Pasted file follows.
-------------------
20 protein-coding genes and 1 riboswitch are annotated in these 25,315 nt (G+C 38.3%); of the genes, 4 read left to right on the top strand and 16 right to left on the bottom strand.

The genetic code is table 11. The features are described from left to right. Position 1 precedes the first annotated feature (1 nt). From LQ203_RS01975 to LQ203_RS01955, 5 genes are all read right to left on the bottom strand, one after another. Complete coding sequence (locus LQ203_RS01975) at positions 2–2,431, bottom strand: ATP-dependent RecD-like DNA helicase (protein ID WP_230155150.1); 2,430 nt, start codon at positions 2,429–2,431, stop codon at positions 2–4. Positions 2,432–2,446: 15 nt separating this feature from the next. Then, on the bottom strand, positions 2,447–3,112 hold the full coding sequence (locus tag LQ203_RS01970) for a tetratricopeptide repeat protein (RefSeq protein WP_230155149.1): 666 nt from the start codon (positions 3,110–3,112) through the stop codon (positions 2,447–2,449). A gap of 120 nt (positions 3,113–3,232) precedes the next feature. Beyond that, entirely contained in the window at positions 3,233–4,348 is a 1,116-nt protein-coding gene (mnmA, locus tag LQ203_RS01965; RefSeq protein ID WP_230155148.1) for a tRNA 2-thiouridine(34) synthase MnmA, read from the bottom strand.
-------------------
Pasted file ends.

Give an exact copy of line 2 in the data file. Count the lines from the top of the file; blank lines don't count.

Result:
The genetic code is table 11. The features are described from left to right. Position 1 precedes the first annotated feature (1 nt). From LQ203_RS01975 to LQ203_RS01955, 5 genes are all read right to left on the bottom strand, one after another. Complete coding sequence (locus LQ203_RS01975) at positions 2–2,431, bottom strand: ATP-dependent RecD-like DNA helicase (protein ID WP_230155150.1); 2,430 nt, start codon at positions 2,429–2,431, stop codon at positions 2–4. Positions 2,432–2,446: 15 nt separating this feature from the next. Then, on the bottom strand, positions 2,447–3,112 hold the full coding sequence (locus tag LQ203_RS01970) for a tetratricopeptide repeat protein (RefSeq protein WP_230155149.1): 666 nt from the start codon (positions 3,110–3,112) through the stop codon (positions 2,447–2,449). A gap of 120 nt (positions 3,113–3,232) precedes the next feature. Beyond that, entirely contained in the window at positions 3,233–4,348 is a 1,116-nt protein-coding gene (mnmA, locus tag LQ203_RS01965; RefSeq protein ID WP_230155148.1) for a tRNA 2-thiouridine(34) synthase MnmA, read from the bottom strand.